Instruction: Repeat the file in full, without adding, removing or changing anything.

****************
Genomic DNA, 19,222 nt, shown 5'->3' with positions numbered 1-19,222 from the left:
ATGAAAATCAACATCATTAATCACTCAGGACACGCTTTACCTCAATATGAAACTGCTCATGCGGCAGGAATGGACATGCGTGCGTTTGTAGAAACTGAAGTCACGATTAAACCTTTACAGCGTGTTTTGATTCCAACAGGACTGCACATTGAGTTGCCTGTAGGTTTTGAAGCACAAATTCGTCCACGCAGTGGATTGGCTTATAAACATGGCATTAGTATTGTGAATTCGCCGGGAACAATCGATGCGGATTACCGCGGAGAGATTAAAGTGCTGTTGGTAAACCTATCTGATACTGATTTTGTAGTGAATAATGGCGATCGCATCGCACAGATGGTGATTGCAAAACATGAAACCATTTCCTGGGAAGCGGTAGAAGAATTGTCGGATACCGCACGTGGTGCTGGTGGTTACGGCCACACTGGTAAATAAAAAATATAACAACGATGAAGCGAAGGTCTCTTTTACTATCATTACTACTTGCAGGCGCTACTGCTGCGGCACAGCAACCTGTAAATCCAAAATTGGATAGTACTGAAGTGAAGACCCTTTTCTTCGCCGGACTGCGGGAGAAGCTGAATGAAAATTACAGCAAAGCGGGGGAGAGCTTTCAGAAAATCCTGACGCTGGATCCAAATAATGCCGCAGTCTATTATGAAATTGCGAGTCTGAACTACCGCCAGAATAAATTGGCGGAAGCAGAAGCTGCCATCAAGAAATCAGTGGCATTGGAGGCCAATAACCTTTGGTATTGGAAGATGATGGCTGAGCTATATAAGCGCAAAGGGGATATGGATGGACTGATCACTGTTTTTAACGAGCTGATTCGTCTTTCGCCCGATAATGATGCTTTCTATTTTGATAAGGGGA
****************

Genomic DNA, 19,222 nt, shown 5'->3' with positions numbered 1-19,222 from the left:
ATGAAAATCAACATCATTAATCACTCAGGACACGCTTTACCTCAATATGAAACTGCTCATGCGGCAGGAATGGACATGCGTGCGTTTGTAGAAACTGAAGTCACGATTAAACCTTTACAGCGTGTTTTGATTCCAACAGGACTGCACATTGAGTTGCCTGTAGGTTTTGAAGCACAAATTCGTCCACGCAGTGGATTGGCTTATAAACATGGCATTAGTATTGTGAATTCGCCGGGAACAATCGATGCGGATTACCGCGGAGAGATTAAAGTGCTGTTGGTAAACCTATCTGATACTGATTTTGTAGTGAATAATGGCGATCGCATCGCACAGATGGTGATTGCAAAACATGAAACCATTTCCTGGGAAGCGGTAGAAGAATTGTCGGATACCGCACGTGGTGCTGGTGGTTACGGCCACACTGGTAAATAAAAAATATAACAACGATGAAGCGAAGGTCTCTTTTACTATCATTACTACTTGCAGGCGCTACTGCTGCGGCACAGCAACCTGTAAATCCAAAATTGGATAGTACTGAAGTGAAGACCCTTTTCTTCGCCGGACTGCGGGAGAAGCTGAATGAAAATTACAGCAAAGCGGGGGAGAGCTTTCAGAAAATCCTGACGCTGGATCCAAATAATGCCGCAGTCTATTATGAAATTGCGAGTCTGAACTACCGCCAGAATAAATTGGCGGAAGCAGAAGCTGCCATCAAGAAATCAGTGGCATTGGAGGCCAATAACCTTTGGTATTGGAAGATGATGGCTGAGCTATATAAGCGCAAAGGGGATATGGATGGACTGATCACTGTTTTTAACGAGCTGATTCGTCTTTCGCCCGATAATGATGCTTTCTATTTTGATAAGGGGA